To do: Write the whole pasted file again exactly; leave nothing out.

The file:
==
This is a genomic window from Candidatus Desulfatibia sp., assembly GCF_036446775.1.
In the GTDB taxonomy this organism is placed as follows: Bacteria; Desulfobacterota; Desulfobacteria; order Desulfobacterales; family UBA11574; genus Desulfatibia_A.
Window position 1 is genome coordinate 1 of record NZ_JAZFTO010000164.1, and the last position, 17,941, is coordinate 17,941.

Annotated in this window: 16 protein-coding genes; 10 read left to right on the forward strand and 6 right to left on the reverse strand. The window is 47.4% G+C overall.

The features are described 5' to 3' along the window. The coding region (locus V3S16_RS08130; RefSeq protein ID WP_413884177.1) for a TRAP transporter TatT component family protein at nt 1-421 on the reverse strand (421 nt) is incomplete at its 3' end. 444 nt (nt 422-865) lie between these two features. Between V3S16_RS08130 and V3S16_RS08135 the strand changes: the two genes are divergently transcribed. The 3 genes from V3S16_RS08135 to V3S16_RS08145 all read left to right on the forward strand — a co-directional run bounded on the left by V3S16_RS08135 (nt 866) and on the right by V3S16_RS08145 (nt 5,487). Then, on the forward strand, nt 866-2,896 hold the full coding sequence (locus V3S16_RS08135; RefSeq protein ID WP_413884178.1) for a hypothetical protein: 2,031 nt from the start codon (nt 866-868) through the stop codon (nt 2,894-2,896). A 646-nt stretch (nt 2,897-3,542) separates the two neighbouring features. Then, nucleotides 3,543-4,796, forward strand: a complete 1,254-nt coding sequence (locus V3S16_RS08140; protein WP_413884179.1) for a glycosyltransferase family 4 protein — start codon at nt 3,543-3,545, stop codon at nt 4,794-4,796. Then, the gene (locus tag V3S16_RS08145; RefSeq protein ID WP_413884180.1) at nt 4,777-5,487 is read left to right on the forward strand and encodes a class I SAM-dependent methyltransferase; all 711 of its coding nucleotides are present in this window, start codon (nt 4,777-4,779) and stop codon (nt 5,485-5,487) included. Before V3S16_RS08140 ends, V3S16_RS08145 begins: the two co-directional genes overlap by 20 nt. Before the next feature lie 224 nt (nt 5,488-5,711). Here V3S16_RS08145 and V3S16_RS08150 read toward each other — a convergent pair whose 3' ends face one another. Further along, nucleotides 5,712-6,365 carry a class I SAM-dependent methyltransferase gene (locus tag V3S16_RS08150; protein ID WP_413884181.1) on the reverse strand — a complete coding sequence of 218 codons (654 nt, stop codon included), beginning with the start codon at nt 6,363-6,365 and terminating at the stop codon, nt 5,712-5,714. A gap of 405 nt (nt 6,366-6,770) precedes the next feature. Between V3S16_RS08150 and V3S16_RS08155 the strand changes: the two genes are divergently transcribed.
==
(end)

This is a genomic window from Candidatus Desulfatibia sp., assembly GCF_036446775.1.
In the GTDB taxonomy this organism is placed as follows: Bacteria; Desulfobacterota; Desulfobacteria; order Desulfobacterales; family UBA11574; genus Desulfatibia_A.
Window position 1 is genome coordinate 1 of record NZ_JAZFTO010000164.1, and the last position, 17,941, is coordinate 17,941.

Annotated in this window: 16 protein-coding genes; 10 read left to right on the forward strand and 6 right to left on the reverse strand. The window is 47.4% G+C overall.

The features are described 5' to 3' along the window. The coding region (locus V3S16_RS08130; RefSeq protein ID WP_413884177.1) for a TRAP transporter TatT component family protein at nt 1-421 on the reverse strand (421 nt) is incomplete at its 3' end. 444 nt (nt 422-865) lie between these two features. Between V3S16_RS08130 and V3S16_RS08135 the strand changes: the two genes are divergently transcribed. The 3 genes from V3S16_RS08135 to V3S16_RS08145 all read left to right on the forward strand — a co-directional run bounded on the left by V3S16_RS08135 (nt 866) and on the right by V3S16_RS08145 (nt 5,487). Then, on the forward strand, nt 866-2,896 hold the full coding sequence (locus V3S16_RS08135; RefSeq protein ID WP_413884178.1) for a hypothetical protein: 2,031 nt from the start codon (nt 866-868) through the stop codon (nt 2,894-2,896). A 646-nt stretch (nt 2,897-3,542) separates the two neighbouring features. Then, nucleotides 3,543-4,796, forward strand: a complete 1,254-nt coding sequence (locus V3S16_RS08140; protein WP_413884179.1) for a glycosyltransferase family 4 protein — start codon at nt 3,543-3,545, stop codon at nt 4,794-4,796. Then, the gene (locus tag V3S16_RS08145; RefSeq protein ID WP_413884180.1) at nt 4,777-5,487 is read left to right on the forward strand and encodes a class I SAM-dependent methyltransferase; all 711 of its coding nucleotides are present in this window, start codon (nt 4,777-4,779) and stop codon (nt 5,485-5,487) included. Before V3S16_RS08140 ends, V3S16_RS08145 begins: the two co-directional genes overlap by 20 nt. Before the next feature lie 224 nt (nt 5,488-5,711). Here V3S16_RS08145 and V3S16_RS08150 read toward each other — a convergent pair whose 3' ends face one another. Further along, nucleotides 5,712-6,365 carry a class I SAM-dependent methyltransferase gene (locus tag V3S16_RS08150; protein ID WP_413884181.1) on the reverse strand — a complete coding sequence of 218 codons (654 nt, stop codon included), beginning with the start codon at nt 6,363-6,365 and terminating at the stop codon, nt 5,712-5,714. A gap of 405 nt (nt 6,366-6,770) precedes the next feature. Between V3S16_RS08150 and V3S16_RS08155 the strand changes: the two genes are divergently transcribed.